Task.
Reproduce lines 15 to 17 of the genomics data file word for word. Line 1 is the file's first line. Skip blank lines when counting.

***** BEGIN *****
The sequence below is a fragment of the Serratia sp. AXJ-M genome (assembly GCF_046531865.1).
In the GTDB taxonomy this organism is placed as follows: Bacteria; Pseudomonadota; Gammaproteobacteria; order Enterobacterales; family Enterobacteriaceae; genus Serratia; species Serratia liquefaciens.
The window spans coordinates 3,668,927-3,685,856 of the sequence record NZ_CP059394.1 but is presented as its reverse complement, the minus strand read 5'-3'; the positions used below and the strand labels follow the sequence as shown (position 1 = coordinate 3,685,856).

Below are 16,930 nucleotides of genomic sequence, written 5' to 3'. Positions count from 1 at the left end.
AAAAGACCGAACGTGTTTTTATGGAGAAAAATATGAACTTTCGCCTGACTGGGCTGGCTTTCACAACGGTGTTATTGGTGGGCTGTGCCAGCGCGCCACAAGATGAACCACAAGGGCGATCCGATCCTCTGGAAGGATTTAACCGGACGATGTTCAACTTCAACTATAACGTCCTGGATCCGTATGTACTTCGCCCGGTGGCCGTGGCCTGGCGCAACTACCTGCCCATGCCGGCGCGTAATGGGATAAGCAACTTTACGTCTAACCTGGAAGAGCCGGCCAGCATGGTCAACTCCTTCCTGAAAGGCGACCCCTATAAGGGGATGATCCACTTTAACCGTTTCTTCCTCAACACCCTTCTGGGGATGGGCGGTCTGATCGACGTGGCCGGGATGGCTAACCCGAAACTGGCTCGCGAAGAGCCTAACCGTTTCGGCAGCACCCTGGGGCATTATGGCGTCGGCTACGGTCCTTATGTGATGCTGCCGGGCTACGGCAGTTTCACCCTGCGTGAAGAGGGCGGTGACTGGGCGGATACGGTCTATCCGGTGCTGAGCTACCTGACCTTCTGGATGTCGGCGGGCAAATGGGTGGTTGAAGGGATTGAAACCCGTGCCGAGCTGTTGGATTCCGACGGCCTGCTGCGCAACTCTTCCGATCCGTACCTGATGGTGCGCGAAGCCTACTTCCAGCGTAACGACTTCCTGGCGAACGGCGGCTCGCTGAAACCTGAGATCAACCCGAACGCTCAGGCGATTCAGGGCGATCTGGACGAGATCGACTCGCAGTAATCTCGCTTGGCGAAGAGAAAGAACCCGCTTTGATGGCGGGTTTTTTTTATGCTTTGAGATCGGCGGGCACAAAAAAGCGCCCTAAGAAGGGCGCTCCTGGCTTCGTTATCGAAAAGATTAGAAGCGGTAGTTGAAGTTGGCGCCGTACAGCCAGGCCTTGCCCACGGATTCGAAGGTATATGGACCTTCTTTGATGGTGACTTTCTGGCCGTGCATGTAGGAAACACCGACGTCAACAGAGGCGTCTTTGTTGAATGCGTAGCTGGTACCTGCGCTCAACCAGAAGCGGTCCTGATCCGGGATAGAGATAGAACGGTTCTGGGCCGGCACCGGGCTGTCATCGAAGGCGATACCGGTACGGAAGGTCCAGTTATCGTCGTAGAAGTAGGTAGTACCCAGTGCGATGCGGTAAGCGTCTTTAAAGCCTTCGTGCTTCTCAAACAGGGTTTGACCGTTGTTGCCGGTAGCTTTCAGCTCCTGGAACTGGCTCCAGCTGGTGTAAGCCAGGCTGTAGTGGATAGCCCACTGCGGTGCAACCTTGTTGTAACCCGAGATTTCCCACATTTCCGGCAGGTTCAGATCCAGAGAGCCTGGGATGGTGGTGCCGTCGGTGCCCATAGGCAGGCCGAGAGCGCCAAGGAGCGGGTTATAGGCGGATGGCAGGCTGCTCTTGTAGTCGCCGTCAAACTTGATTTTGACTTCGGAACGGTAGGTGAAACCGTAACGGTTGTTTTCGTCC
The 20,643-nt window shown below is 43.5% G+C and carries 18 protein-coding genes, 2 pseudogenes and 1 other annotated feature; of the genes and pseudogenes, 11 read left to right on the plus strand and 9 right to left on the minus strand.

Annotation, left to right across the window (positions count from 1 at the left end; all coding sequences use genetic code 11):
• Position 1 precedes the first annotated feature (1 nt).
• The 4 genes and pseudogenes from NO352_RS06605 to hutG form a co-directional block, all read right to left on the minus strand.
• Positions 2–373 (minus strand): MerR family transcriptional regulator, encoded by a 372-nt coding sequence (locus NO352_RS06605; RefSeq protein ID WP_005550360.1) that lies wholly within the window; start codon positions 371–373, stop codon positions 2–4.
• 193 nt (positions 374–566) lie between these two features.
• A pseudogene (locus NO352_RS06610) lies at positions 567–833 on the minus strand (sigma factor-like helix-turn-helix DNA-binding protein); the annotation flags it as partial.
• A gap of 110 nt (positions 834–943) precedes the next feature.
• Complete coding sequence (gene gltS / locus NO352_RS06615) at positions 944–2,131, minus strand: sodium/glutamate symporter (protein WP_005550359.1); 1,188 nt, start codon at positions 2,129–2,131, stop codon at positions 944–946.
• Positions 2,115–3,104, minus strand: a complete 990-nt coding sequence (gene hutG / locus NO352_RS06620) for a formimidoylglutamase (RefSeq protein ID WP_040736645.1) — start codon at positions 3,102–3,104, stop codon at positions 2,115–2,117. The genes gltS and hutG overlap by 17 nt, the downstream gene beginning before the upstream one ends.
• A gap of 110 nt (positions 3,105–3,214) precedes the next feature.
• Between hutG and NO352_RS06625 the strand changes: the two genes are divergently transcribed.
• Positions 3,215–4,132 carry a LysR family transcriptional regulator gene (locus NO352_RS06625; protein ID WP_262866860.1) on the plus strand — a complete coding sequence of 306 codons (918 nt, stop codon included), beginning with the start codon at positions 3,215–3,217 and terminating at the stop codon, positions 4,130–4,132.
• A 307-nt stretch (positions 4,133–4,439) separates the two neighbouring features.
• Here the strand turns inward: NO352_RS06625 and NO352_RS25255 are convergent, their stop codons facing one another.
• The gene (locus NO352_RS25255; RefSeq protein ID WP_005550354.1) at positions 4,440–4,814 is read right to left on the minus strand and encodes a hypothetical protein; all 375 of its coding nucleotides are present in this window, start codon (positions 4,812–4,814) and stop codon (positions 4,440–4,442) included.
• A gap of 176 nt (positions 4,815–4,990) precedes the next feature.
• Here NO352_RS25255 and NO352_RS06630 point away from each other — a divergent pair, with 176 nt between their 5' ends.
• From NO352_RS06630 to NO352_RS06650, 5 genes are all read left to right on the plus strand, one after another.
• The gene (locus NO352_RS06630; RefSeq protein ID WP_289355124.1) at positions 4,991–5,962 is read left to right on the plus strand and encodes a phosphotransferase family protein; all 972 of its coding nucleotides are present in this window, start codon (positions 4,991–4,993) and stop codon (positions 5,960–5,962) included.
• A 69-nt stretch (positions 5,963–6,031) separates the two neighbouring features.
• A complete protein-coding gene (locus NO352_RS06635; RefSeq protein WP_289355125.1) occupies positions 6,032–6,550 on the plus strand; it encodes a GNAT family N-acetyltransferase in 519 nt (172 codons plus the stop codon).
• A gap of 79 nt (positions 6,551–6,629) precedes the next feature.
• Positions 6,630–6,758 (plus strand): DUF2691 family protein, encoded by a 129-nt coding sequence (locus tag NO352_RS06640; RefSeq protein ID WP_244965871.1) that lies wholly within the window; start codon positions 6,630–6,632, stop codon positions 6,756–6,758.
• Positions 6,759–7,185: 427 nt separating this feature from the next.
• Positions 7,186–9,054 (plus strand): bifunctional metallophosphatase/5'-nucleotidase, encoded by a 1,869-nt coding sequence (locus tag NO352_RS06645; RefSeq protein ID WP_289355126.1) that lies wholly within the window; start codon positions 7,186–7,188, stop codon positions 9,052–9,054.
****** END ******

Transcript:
• Positions 2,115–3,104, minus strand: a complete 990-nt coding sequence (gene hutG / locus NO352_RS06620) for a formimidoylglutamase (RefSeq protein ID WP_040736645.1) — start codon at positions 3,102–3,104, stop codon at positions 2,115–2,117. The genes gltS and hutG overlap by 17 nt, the downstream gene beginning before the upstream one ends.
• A gap of 110 nt (positions 3,105–3,214) precedes the next feature.
• Between hutG and NO352_RS06625 the strand changes: the two genes are divergently transcribed.